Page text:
Why Is Teacher Reputation Management Necessary?
Teachers more often than not find themselves facing students, or parents of students, with an axe to grind. Few people really make the effort to understand how difficult it is to teach. This is especially true if a teacher gave a grade that, for some reason or another, was felt to be "unfair," if the teacher is seen to be holding a particular political bias or any of a host of reasons. Worst of all, some of these sites allow total anonymity, meaning you've now got a teacher reputation control problem to deal with, and with no potential consequences for the student.
While angry students and angrier parents are nothing new, and plenty of teachers get positive reviews as well, a lot of negative reviews piling up can make for a difficult time for some teachers. They can come up during professional reviews or make classes less popular among students. What's an education professional to do?
Use teacher reputation management. Here's how to get some control of your reputation online.
Work closely with students and your reputation will be rewarded.
The Keys To Education Professional Reputation Management
First and foremost, consider having a professional social media presence. This can be a Facebook profile or blog where students can speak to you about issues or weigh in directly, and you can help them as needed. It can also serve as a way for students to stay in touch and for you to offer supplementary course materials.
Lock down your personal profile, don't friend students or parents with it, and make it clear to friends that they need to avoid tagging you. Unfortunately, like it or not, some parents expect teachers to not have a personal life and teachers have had serious setbacks over "issues" as simple as wearing a swimsuit and posting a picture while wearing it.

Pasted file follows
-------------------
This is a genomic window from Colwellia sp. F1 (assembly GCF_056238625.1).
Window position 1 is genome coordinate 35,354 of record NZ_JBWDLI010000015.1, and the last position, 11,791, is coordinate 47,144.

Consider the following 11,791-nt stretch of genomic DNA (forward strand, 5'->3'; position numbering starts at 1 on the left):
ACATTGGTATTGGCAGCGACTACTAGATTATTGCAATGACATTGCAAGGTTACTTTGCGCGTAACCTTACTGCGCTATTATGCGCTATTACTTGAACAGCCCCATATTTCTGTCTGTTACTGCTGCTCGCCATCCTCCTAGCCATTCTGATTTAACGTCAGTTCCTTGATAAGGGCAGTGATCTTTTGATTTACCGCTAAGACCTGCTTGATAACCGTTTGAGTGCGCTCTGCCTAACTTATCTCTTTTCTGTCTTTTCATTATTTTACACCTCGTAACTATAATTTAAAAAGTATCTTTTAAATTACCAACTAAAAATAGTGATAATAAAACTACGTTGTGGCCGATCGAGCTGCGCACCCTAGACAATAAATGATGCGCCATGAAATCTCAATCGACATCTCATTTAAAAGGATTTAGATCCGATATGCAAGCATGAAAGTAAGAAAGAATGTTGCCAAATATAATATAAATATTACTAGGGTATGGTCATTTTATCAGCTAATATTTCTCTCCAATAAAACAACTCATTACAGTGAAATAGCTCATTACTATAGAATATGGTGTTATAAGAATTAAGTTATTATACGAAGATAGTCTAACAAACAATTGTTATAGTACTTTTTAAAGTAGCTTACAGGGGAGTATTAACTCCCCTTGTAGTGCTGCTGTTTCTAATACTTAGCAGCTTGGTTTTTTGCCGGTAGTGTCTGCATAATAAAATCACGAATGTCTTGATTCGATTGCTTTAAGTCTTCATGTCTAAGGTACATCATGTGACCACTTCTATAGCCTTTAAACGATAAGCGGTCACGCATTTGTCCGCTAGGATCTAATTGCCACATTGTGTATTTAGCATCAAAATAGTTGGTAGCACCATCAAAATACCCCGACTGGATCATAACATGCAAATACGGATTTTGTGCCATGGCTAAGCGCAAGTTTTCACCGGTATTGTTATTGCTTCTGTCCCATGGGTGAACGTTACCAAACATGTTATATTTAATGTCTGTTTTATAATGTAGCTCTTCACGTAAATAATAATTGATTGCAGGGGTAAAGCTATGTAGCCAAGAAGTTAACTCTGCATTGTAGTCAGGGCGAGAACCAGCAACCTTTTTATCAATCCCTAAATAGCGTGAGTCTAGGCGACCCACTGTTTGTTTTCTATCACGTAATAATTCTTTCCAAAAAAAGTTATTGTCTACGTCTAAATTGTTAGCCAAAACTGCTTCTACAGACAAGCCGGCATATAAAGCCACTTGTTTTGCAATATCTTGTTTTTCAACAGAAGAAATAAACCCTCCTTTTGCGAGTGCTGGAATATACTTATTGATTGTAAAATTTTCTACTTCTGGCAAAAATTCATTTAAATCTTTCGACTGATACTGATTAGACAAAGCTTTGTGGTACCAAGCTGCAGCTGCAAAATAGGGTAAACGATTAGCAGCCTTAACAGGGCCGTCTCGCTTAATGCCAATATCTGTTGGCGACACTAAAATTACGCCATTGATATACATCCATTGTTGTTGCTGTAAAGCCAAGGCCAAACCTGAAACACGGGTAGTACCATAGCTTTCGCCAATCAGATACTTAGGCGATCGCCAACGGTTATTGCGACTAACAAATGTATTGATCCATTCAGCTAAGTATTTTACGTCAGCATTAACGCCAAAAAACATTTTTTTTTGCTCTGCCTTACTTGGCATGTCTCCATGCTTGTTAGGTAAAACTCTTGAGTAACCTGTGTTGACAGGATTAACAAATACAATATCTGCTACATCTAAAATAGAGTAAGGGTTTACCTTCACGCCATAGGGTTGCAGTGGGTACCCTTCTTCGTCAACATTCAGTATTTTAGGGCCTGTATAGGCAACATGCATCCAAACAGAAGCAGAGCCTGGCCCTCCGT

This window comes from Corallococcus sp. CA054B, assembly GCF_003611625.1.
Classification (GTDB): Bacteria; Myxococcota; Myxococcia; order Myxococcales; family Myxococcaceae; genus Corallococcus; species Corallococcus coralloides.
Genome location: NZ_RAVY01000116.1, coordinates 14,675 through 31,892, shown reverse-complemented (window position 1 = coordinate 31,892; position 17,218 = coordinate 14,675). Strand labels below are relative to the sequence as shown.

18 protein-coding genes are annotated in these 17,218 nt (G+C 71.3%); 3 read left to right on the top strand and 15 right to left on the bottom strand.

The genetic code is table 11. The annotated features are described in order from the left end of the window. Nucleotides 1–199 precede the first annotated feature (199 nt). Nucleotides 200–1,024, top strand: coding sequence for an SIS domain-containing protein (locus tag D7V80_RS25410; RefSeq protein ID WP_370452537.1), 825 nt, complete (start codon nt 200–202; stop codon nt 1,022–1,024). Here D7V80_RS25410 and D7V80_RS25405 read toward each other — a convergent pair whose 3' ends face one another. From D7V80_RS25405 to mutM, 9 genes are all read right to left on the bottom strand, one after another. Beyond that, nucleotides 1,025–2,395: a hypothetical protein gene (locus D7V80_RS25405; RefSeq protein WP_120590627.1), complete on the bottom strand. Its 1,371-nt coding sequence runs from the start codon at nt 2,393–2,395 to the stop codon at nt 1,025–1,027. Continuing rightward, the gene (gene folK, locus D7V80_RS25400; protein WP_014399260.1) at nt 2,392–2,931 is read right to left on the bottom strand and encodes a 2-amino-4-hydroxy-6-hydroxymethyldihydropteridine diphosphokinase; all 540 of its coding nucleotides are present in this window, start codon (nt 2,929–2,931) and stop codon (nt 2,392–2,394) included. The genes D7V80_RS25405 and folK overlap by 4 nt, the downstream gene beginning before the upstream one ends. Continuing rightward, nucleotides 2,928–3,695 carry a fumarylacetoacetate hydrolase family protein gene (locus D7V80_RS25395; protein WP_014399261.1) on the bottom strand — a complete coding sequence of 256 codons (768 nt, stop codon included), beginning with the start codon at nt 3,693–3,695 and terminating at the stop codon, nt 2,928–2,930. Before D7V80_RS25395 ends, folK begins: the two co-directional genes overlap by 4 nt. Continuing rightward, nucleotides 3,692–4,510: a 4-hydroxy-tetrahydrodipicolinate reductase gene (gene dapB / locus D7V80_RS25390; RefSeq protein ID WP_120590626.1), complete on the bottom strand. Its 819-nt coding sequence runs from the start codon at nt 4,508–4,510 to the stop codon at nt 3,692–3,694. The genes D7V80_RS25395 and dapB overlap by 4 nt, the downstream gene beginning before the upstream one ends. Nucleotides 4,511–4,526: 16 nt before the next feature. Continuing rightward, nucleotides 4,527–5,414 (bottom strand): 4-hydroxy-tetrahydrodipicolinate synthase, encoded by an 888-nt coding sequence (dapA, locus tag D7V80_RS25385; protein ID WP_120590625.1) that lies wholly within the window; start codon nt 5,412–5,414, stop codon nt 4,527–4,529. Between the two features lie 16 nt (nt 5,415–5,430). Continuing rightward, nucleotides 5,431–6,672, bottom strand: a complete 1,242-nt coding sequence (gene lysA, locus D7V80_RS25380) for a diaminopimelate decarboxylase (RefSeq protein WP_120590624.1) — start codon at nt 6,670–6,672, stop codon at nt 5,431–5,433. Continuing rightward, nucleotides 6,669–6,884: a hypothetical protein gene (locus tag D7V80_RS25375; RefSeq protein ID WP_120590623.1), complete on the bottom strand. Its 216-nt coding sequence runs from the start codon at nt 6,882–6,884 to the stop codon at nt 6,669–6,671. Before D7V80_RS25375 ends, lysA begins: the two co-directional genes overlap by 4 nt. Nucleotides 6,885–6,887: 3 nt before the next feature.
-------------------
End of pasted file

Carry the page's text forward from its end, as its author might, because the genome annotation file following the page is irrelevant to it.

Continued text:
Address student concerns both in class and online, possibly on your social media presence. Part of any student concern is the fact that they want to know their teachers are paying attention to what they think. If they know you're listening, that can solve many problems before they start. A strong social media presence helps with schoolteacher reputation management.
Don't let students obviously venting about not doing the work or otherwise taking out their frustrations bother you. It's unlikely that an illiterate screed about how you force them to actually read books will have much weight with your colleagues or administrators.
If you sense something will be an issue, clearly document everything. For example, if you have a discussion with a parent about a student's situation, and the parent goes away dissatisfied, send them a detailed review of their discussion over email and ask them to clarify their perspective or any points they may have. This way, you also have something to to bring to administrators if said parents resort to slander online.
You don't have to just take smeared reputations. ReputationDefender can show you effective social media and privacy strategies to help keep your teacher reputation intact and your privacy safe. Don't face this alone. Contact ReputationDefender today.